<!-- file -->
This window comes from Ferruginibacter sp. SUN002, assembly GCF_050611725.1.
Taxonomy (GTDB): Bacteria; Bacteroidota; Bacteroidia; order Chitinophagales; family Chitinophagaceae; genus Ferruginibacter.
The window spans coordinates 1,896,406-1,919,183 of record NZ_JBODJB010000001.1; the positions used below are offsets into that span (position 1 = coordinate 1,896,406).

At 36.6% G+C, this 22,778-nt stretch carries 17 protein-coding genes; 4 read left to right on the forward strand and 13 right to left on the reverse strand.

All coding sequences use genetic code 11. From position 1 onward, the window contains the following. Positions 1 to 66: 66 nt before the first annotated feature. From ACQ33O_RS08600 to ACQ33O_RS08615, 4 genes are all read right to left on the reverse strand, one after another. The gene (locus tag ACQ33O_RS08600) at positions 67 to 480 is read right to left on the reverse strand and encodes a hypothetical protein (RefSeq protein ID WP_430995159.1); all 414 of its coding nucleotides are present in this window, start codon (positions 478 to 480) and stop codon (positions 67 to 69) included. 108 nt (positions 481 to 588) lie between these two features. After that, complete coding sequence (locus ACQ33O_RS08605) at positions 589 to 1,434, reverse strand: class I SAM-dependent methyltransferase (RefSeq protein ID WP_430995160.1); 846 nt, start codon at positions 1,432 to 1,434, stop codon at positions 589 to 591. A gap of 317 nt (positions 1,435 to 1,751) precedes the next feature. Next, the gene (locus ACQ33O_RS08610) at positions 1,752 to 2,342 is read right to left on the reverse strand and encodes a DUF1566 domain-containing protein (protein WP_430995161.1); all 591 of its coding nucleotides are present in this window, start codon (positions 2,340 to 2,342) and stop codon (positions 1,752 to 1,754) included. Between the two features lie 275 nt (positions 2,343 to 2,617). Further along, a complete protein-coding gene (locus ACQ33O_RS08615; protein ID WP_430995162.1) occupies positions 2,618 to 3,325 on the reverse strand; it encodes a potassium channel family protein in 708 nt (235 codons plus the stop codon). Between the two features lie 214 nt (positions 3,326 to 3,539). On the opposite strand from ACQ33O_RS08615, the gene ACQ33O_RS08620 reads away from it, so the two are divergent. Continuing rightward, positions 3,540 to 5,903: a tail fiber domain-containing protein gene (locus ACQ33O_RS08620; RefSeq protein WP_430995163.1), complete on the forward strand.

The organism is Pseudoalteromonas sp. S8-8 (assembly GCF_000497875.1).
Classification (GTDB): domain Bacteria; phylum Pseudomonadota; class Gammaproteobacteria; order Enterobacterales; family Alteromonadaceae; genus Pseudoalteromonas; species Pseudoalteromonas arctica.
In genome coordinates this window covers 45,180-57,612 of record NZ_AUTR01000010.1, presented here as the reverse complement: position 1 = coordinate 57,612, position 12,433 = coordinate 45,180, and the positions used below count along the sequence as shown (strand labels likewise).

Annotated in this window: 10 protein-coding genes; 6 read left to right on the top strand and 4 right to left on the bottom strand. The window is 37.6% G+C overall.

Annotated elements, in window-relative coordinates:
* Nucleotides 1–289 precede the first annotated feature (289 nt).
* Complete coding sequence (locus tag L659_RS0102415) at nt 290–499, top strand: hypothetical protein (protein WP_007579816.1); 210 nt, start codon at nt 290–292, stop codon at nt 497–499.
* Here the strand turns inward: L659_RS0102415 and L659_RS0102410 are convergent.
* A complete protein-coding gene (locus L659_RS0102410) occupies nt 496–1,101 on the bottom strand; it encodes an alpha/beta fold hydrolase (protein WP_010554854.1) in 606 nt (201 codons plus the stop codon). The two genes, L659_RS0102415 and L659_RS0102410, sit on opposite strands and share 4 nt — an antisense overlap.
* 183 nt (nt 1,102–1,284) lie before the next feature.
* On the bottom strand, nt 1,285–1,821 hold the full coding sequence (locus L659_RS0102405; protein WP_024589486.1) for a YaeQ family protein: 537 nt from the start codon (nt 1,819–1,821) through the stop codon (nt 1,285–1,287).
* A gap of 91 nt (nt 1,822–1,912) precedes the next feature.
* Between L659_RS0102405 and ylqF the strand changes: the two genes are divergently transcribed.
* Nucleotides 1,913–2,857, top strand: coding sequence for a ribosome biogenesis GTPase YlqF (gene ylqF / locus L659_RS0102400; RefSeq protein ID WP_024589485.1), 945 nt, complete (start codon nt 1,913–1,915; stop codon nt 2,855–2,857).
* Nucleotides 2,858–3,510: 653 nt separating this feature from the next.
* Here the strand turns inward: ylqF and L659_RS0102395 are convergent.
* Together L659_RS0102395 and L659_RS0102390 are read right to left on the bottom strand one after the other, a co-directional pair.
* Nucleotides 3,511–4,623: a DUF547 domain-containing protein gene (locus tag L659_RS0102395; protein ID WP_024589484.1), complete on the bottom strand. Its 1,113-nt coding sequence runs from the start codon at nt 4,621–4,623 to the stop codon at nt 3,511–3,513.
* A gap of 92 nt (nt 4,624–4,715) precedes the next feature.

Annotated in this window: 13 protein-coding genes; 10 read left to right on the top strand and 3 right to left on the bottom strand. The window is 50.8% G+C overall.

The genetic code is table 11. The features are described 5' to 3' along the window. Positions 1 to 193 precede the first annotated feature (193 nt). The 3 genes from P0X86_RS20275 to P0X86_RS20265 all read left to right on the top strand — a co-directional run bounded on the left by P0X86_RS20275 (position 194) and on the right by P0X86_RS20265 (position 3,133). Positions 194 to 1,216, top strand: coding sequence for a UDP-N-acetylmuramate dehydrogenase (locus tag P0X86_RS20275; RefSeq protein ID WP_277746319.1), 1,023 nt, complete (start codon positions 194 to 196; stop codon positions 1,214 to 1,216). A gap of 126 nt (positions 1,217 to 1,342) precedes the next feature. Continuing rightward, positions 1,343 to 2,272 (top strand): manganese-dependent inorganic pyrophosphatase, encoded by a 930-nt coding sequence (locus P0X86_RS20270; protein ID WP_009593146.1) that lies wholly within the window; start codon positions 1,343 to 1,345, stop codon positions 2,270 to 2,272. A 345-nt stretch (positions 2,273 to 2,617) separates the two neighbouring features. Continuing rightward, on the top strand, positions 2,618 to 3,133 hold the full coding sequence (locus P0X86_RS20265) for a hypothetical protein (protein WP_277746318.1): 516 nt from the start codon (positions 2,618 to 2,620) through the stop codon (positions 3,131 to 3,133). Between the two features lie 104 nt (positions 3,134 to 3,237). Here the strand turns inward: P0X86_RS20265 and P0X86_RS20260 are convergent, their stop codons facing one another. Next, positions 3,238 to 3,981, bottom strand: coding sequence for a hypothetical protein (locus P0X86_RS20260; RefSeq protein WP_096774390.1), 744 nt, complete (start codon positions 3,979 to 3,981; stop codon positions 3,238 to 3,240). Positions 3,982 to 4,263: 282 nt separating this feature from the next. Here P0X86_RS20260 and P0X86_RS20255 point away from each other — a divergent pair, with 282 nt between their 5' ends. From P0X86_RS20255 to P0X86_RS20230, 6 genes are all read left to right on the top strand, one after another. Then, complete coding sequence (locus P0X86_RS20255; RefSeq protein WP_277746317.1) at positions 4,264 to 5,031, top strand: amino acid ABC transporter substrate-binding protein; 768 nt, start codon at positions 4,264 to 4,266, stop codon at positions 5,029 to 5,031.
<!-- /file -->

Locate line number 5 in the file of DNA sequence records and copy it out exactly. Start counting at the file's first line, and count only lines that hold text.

All coding sequences use genetic code 11. From position 1 onward, the window contains the following. Positions 1 to 66: 66 nt before the first annotated feature. From ACQ33O_RS08600 to ACQ33O_RS08615, 4 genes are all read right to left on the reverse strand, one after another. The gene (locus tag ACQ33O_RS08600) at positions 67 to 480 is read right to left on the reverse strand and encodes a hypothetical protein (RefSeq protein ID WP_430995159.1); all 414 of its coding nucleotides are present in this window, start codon (positions 478 to 480) and stop codon (positions 67 to 69) included. 108 nt (positions 481 to 588) lie between these two features. After that, complete coding sequence (locus ACQ33O_RS08605) at positions 589 to 1,434, reverse strand: class I SAM-dependent methyltransferase (RefSeq protein ID WP_430995160.1); 846 nt, start codon at positions 1,432 to 1,434, stop codon at positions 589 to 591. A gap of 317 nt (positions 1,435 to 1,751) precedes the next feature. Next, the gene (locus ACQ33O_RS08610) at positions 1,752 to 2,342 is read right to left on the reverse strand and encodes a DUF1566 domain-containing protein (protein WP_430995161.1); all 591 of its coding nucleotides are present in this window, start codon (positions 2,340 to 2,342) and stop codon (positions 1,752 to 1,754) included. Between the two features lie 275 nt (positions 2,343 to 2,617). Further along, a complete protein-coding gene (locus ACQ33O_RS08615; protein ID WP_430995162.1) occupies positions 2,618 to 3,325 on the reverse strand; it encodes a potassium channel family protein in 708 nt (235 codons plus the stop codon). Between the two features lie 214 nt (positions 3,326 to 3,539). On the opposite strand from ACQ33O_RS08615, the gene ACQ33O_RS08620 reads away from it, so the two are divergent. Continuing rightward, positions 3,540 to 5,903: a tail fiber domain-containing protein gene (locus ACQ33O_RS08620; RefSeq protein WP_430995163.1), complete on the forward strand.